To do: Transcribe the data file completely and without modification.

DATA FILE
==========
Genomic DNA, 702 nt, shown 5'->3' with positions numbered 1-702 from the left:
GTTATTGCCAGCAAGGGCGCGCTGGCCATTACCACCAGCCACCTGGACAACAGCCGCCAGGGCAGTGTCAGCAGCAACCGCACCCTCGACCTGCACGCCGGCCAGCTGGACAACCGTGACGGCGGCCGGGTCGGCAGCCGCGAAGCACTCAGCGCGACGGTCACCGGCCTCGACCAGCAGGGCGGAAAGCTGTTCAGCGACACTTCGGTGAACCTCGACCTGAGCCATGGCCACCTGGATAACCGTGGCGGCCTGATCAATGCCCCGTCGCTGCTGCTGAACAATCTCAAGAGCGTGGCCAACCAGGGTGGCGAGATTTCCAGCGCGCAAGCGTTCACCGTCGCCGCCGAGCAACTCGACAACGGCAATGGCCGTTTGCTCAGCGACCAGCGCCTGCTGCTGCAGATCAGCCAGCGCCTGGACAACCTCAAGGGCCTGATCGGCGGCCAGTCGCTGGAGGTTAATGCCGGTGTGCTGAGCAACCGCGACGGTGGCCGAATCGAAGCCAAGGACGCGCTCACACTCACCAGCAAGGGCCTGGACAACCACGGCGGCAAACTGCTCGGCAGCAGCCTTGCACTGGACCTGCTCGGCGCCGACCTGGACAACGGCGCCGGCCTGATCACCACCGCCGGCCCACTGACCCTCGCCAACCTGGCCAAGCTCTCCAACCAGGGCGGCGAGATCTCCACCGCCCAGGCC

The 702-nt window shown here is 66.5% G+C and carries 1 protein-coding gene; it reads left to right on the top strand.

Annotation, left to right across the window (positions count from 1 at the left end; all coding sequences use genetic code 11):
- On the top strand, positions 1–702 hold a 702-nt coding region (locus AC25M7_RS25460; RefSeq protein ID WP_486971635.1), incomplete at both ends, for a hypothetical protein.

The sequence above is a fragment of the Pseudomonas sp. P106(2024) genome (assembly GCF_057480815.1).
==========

Genomic DNA, 702 nt, shown 5'->3' with positions numbered 1-702 from the left:
GTTATTGCCAGCAAGGGCGCGCTGGCCATTACCACCAGCCACCTGGACAACAGCCGCCAGGGCAGTGTCAGCAGCAACCGCACCCTCGACCTGCACGCCGGCCAGCTGGACAACCGTGACGGCGGCCGGGTCGGCAGCCGCGAAGCACTCAGCGCGACGGTCACCGGCCTCGACCAGCAGGGCGGAAAGCTGTTCAGCGACACTTCGGTGAACCTCGACCTGAGCCATGGCCACCTGGATAACCGTGGCGGCCTGATCAATGCCCCGTCGCTGCTGCTGAACAATCTCAAGAGCGTGGCCAACCAGGGTGGCGAGATTTCCAGCGCGCAAGCGTTCACCGTCGCCGCCGAGCAACTCGACAACGGCAATGGCCGTTTGCTCAGCGACCAGCGCCTGCTGCTGCAGATCAGCCAGCGCCTGGACAACCTCAAGGGCCTGATCGGCGGCCAGTCGCTGGAGGTTAATGCCGGTGTGCTGAGCAACCGCGACGGTGGCCGAATCGAAGCCAAGGACGCGCTCACACTCACCAGCAAGGGCCTGGACAACCACGGCGGCAAACTGCTCGGCAGCAGCCTTGCACTGGACCTGCTCGGCGCCGACCTGGACAACGGCGCCGGCCTGATCACCACCGCCGGCCCACTGACCCTCGCCAACCTGGCCAAGCTCTCCAACCAGGGCGGCGAGATCTCCACCGCCCAGGCC

The 702-nt window shown here is 66.5% G+C and carries 1 protein-coding gene; it reads left to right on the top strand.

Annotation, left to right across the window (positions count from 1 at the left end; all coding sequences use genetic code 11):
- On the top strand, positions 1–702 hold a 702-nt coding region (locus AC25M7_RS25460; RefSeq protein ID WP_486971635.1), incomplete at both ends, for a hypothetical protein.

The sequence above is a fragment of the Pseudomonas sp. P106(2024) genome (assembly GCF_057480815.1).